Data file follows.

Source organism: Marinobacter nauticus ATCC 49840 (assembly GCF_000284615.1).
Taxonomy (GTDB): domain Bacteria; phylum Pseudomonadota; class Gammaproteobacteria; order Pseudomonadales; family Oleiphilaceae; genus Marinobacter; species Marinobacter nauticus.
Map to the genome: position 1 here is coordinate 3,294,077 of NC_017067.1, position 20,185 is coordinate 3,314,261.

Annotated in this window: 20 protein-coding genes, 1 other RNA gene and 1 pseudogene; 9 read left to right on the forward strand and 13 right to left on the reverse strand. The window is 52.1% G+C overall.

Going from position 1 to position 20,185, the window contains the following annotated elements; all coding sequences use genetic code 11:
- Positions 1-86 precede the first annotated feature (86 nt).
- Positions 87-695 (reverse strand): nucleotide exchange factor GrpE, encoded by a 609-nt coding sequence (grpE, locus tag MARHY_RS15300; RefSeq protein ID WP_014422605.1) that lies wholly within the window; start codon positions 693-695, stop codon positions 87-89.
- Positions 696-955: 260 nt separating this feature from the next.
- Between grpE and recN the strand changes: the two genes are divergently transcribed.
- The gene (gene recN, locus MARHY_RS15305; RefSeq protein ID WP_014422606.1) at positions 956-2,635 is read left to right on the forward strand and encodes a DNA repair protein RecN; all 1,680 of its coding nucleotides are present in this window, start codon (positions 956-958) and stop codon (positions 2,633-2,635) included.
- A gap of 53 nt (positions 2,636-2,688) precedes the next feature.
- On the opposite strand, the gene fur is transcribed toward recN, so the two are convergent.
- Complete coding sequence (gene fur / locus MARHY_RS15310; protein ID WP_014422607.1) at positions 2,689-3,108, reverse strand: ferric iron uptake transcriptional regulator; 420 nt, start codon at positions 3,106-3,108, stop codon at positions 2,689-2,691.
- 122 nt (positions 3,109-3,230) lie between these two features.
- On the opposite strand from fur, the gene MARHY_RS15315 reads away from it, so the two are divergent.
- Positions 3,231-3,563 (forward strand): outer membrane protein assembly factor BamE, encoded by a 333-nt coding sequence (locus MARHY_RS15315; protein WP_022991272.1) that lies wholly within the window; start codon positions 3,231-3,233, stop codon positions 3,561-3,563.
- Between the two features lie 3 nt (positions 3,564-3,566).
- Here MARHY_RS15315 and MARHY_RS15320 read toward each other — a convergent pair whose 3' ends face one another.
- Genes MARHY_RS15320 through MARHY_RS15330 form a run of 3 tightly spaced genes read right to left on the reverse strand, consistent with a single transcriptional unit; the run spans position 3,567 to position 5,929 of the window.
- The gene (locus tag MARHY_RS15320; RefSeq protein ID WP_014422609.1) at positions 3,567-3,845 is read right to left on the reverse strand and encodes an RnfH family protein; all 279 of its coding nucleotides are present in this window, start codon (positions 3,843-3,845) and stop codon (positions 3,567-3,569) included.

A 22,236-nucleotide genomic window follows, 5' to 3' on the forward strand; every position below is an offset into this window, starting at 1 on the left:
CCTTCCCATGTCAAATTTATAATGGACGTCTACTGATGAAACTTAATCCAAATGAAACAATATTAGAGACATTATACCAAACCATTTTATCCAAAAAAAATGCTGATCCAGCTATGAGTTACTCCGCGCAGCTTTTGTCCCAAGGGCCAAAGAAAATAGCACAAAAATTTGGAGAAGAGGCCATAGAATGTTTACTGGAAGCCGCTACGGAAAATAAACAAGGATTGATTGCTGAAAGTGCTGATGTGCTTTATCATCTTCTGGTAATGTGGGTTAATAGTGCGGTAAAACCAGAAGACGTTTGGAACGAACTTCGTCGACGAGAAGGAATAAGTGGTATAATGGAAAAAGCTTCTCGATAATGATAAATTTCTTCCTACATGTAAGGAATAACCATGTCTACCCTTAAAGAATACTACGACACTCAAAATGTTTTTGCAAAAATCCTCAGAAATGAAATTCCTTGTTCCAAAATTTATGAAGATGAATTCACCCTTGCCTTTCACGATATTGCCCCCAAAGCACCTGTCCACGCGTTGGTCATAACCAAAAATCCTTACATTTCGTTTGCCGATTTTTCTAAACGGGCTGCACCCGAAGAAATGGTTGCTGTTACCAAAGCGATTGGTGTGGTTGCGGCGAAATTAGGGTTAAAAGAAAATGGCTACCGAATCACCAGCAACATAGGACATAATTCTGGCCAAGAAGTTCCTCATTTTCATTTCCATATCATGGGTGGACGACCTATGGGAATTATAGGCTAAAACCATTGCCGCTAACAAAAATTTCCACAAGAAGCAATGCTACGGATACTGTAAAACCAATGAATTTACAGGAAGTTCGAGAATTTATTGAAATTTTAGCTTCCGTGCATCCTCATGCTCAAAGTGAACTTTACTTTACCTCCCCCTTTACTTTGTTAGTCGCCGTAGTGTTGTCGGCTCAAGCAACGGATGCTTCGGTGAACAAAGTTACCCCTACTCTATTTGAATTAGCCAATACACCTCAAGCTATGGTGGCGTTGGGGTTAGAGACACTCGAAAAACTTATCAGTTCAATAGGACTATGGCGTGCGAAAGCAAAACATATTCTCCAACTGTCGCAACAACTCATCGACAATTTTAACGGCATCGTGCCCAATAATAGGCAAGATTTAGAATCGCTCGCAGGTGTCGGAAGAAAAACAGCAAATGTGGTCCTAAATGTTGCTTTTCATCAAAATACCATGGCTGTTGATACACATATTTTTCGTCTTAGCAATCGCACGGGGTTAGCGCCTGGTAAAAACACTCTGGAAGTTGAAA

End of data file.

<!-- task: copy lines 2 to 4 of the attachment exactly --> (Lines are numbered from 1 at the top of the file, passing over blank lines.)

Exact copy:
Taxonomy (GTDB): domain Bacteria; phylum Pseudomonadota; class Gammaproteobacteria; order Pseudomonadales; family Oleiphilaceae; genus Marinobacter; species Marinobacter nauticus.
Map to the genome: position 1 here is coordinate 3,294,077 of NC_017067.1, position 20,185 is coordinate 3,314,261.

Annotated in this window: 20 protein-coding genes, 1 other RNA gene and 1 pseudogene; 9 read left to right on the forward strand and 13 right to left on the reverse strand. The window is 52.1% G+C overall.